By contrast Belarus, which was home to so many many Jews, is completely foreign to me personally. I spent 5 days in Belarus, which was 4 days more than my great grandmother. Reisl Hanni Brody was deported from Vienna, September 14th, 1942. Four days later she arrived in Minsk, was taken to Maly Trostinec and together with all the other Jews in her transport shot. The language and the culture of Belarus do not resonate with me on an individual level. The only thing that connects me to this place is pain and death. This distinction is profound. When I am in Austria I feel compelled to better understand this culture from which I come, in Belarus I felt largely disconnected. Ironically, this disconnect was part of what made the overwhelming and challenging content of 5 days of Holocaust touring, bearable.
Bearable however, is a relative term. Over the 5 days, I heard so many horrid things that my capacity to distinguish between mass murder, horrid brutality and interesting fact has eroded. For example, from Vienna to Brisk, the urbane Jews of Austria travelled in the relative comfort of passenger trains. This helped Jews buy into the imagined hope that they really were,as the Nazis promised, relocating. Only after days of disorientation and hunger were they transferred to the cattle cars that carried them to their death. By this point they could barely protest. Apparently this ‘interesting fact,’ out of the context of other things I learned (which makes it seem kind of mild), comes across more on the horridly brutal when shared over a cup of tea.
Even the positive day of our trip offered little relief. We saw first hand the 200 meter long tunnel dug in 1943, which allowed 250 Jews to escape from a prison work camp near Novogrudok. The work, perseverance and imagination this took is astonishing. Miraculously, most made it to the woods and were able to the join Bielski resistance detachment made famous in the movie Defiance. I am inspired by the acts of heroism in face of horrific odds and grateful for every life that was saved, but the suffering and horrific circumstances and that led to the need for heroism cannot be redeemed.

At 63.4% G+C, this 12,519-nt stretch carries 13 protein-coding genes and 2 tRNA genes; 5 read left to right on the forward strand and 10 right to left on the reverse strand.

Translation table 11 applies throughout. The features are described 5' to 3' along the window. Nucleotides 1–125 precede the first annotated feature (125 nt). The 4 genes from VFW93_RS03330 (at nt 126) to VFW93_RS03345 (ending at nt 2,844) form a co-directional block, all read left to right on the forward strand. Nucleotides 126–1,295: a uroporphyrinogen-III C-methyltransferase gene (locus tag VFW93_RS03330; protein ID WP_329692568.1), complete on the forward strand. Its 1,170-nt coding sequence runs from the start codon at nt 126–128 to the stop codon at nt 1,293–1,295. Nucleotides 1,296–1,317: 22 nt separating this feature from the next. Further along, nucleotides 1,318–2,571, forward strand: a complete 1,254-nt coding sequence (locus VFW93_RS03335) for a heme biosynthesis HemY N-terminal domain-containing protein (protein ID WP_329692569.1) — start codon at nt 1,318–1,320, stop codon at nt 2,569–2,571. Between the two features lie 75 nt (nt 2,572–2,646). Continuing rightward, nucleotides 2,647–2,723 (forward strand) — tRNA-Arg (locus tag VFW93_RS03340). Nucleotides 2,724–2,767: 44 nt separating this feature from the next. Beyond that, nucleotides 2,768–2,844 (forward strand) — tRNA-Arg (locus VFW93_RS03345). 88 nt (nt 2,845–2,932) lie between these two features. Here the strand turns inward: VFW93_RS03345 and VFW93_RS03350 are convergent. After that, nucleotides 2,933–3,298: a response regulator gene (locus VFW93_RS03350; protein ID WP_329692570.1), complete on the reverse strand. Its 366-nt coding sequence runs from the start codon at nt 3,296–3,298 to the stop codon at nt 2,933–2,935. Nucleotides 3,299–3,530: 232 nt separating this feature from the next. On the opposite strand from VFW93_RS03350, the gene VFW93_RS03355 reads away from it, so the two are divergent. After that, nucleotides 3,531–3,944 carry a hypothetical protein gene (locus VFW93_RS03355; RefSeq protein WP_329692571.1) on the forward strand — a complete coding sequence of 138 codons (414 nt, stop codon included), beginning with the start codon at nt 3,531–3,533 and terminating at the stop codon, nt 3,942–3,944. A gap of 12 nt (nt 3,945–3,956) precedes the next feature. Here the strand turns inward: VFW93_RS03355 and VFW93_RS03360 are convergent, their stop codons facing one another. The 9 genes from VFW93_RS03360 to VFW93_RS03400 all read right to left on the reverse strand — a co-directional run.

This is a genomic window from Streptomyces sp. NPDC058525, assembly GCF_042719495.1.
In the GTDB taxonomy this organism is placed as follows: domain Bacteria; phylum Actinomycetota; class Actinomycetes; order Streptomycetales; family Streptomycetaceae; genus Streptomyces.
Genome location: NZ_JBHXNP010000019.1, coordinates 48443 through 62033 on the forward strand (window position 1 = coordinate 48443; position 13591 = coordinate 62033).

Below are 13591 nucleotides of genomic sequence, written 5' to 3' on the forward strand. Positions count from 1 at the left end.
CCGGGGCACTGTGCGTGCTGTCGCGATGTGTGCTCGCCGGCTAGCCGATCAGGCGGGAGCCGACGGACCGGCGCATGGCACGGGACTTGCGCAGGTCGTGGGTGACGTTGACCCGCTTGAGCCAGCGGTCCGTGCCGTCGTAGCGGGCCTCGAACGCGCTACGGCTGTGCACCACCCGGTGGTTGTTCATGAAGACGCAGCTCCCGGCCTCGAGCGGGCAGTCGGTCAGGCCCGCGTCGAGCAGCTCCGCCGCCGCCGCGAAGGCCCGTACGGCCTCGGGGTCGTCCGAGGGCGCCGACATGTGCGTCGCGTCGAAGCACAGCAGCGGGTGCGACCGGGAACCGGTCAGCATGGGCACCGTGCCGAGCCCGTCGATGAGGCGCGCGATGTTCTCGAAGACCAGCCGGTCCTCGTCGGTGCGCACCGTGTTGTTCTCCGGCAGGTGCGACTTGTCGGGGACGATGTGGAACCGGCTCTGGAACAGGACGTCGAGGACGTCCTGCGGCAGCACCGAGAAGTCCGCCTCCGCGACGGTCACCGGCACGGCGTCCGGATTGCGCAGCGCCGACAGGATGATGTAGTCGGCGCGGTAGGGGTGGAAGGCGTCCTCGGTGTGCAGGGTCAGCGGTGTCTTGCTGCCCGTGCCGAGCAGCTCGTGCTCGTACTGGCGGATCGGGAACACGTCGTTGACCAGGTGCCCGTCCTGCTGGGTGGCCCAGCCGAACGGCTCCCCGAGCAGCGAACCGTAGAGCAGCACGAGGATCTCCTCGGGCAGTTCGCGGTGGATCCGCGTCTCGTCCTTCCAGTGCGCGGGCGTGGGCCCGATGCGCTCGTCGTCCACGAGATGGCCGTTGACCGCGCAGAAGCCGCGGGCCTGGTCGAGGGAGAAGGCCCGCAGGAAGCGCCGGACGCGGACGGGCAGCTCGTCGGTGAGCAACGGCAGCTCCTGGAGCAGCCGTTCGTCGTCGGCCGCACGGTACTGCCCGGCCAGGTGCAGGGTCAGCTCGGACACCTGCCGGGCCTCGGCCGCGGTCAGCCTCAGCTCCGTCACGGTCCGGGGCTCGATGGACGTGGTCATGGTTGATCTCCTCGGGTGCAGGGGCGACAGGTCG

There is so much that will never be recovered. Belarus sits between Ukraine and Poland, in a place where borders were not so fixed. Nearly the entire Jewish population was destroyed. Some of the greatest Yeshivot, such as the Mir Yeshiva and the Brisk Yeshiva were located here. This was the birthplace of Marc Chagall. Historian Lucy Dawidowicz put the number of Jewish dead at 375,000.
The Jewish devastation is an important piece, but nonetheless only one piece, of the destruction that took place in Eastern Europe during WWII. While there is no consensus on the total numbers of the general population that died, it is estimated one third of the total population-Jews and non-Jews- lost their lives. Those who survived often did so by collaborating. Old ethnic tensions were excuses for violence that the Nazis were all too glad to exploit. The property damage was extensive. Almost nothing remains of pre-war Minsk. It was all destroyed at the start of the war by the Germans. These types of scars do not heal easily. We see them on show today in the Ukraine.
Those of us whose relatives lived in this part of the world, and took the chance emigrating in the 1880 or thereabouts, should be eternally grateful.
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The prayer book Siddur Eit Ratzon includes a contemporary prayer for Israel. “We affirm that it is possible for Jews and Arabs, for Palestinians and Israelis, and for Jews and Jews, to work together to build a shared future.”